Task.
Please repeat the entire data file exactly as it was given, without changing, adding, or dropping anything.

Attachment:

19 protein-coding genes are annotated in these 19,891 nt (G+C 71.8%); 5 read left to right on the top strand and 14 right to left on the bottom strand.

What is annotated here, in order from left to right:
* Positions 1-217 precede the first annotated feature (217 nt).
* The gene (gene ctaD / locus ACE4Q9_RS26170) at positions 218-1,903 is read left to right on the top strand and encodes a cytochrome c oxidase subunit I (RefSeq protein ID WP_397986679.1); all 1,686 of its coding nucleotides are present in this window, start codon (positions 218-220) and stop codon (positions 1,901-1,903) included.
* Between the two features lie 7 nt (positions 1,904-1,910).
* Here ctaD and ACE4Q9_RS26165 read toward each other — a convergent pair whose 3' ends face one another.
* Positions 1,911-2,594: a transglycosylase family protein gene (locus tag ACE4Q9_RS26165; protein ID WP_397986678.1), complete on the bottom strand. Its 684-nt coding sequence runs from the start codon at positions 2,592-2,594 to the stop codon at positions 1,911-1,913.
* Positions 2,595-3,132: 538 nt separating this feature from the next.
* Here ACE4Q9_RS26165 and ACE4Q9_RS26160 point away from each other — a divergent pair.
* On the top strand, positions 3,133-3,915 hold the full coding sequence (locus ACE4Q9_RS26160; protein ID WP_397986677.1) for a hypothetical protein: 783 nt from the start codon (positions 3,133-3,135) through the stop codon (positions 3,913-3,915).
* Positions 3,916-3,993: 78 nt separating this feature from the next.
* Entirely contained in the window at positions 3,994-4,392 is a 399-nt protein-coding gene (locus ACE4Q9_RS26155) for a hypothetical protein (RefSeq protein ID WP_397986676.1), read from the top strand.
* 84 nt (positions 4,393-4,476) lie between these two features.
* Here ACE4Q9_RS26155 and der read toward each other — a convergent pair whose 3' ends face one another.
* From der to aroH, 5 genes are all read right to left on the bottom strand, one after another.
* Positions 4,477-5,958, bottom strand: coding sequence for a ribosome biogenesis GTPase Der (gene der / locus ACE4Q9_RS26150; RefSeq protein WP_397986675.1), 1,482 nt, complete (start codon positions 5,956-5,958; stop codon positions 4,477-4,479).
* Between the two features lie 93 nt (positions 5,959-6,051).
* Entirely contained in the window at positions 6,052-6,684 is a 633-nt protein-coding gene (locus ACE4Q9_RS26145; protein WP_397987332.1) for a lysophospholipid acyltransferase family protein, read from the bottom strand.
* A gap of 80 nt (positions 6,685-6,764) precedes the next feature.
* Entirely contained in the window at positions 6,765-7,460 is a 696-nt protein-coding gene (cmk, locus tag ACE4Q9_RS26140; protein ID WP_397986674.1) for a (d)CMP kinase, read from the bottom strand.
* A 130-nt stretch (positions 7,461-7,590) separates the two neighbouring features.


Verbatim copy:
19 protein-coding genes are annotated in these 19,891 nt (G+C 71.8%); 5 read left to right on the top strand and 14 right to left on the bottom strand.

What is annotated here, in order from left to right:
* Positions 1-217 precede the first annotated feature (217 nt).
* The gene (gene ctaD / locus ACE4Q9_RS26170) at positions 218-1,903 is read left to right on the top strand and encodes a cytochrome c oxidase subunit I (RefSeq protein ID WP_397986679.1); all 1,686 of its coding nucleotides are present in this window, start codon (positions 218-220) and stop codon (positions 1,901-1,903) included.
* Between the two features lie 7 nt (positions 1,904-1,910).
* Here ctaD and ACE4Q9_RS26165 read toward each other — a convergent pair whose 3' ends face one another.
* Positions 1,911-2,594: a transglycosylase family protein gene (locus tag ACE4Q9_RS26165; protein ID WP_397986678.1), complete on the bottom strand. Its 684-nt coding sequence runs from the start codon at positions 2,592-2,594 to the stop codon at positions 1,911-1,913.
* Positions 2,595-3,132: 538 nt separating this feature from the next.
* Here ACE4Q9_RS26165 and ACE4Q9_RS26160 point away from each other — a divergent pair.
* On the top strand, positions 3,133-3,915 hold the full coding sequence (locus ACE4Q9_RS26160; protein ID WP_397986677.1) for a hypothetical protein: 783 nt from the start codon (positions 3,133-3,135) through the stop codon (positions 3,913-3,915).
* Positions 3,916-3,993: 78 nt separating this feature from the next.
* Entirely contained in the window at positions 3,994-4,392 is a 399-nt protein-coding gene (locus ACE4Q9_RS26155) for a hypothetical protein (RefSeq protein ID WP_397986676.1), read from the top strand.
* 84 nt (positions 4,393-4,476) lie between these two features.
* Here ACE4Q9_RS26155 and der read toward each other — a convergent pair whose 3' ends face one another.
* From der to aroH, 5 genes are all read right to left on the bottom strand, one after another.
* Positions 4,477-5,958, bottom strand: coding sequence for a ribosome biogenesis GTPase Der (gene der / locus ACE4Q9_RS26150; RefSeq protein WP_397986675.1), 1,482 nt, complete (start codon positions 5,956-5,958; stop codon positions 4,477-4,479).
* Between the two features lie 93 nt (positions 5,959-6,051).
* Entirely contained in the window at positions 6,052-6,684 is a 633-nt protein-coding gene (locus ACE4Q9_RS26145; protein WP_397987332.1) for a lysophospholipid acyltransferase family protein, read from the bottom strand.
* A gap of 80 nt (positions 6,685-6,764) precedes the next feature.
* Entirely contained in the window at positions 6,765-7,460 is a 696-nt protein-coding gene (cmk, locus tag ACE4Q9_RS26140; protein ID WP_397986674.1) for a (d)CMP kinase, read from the bottom strand.
* A 130-nt stretch (positions 7,461-7,590) separates the two neighbouring features.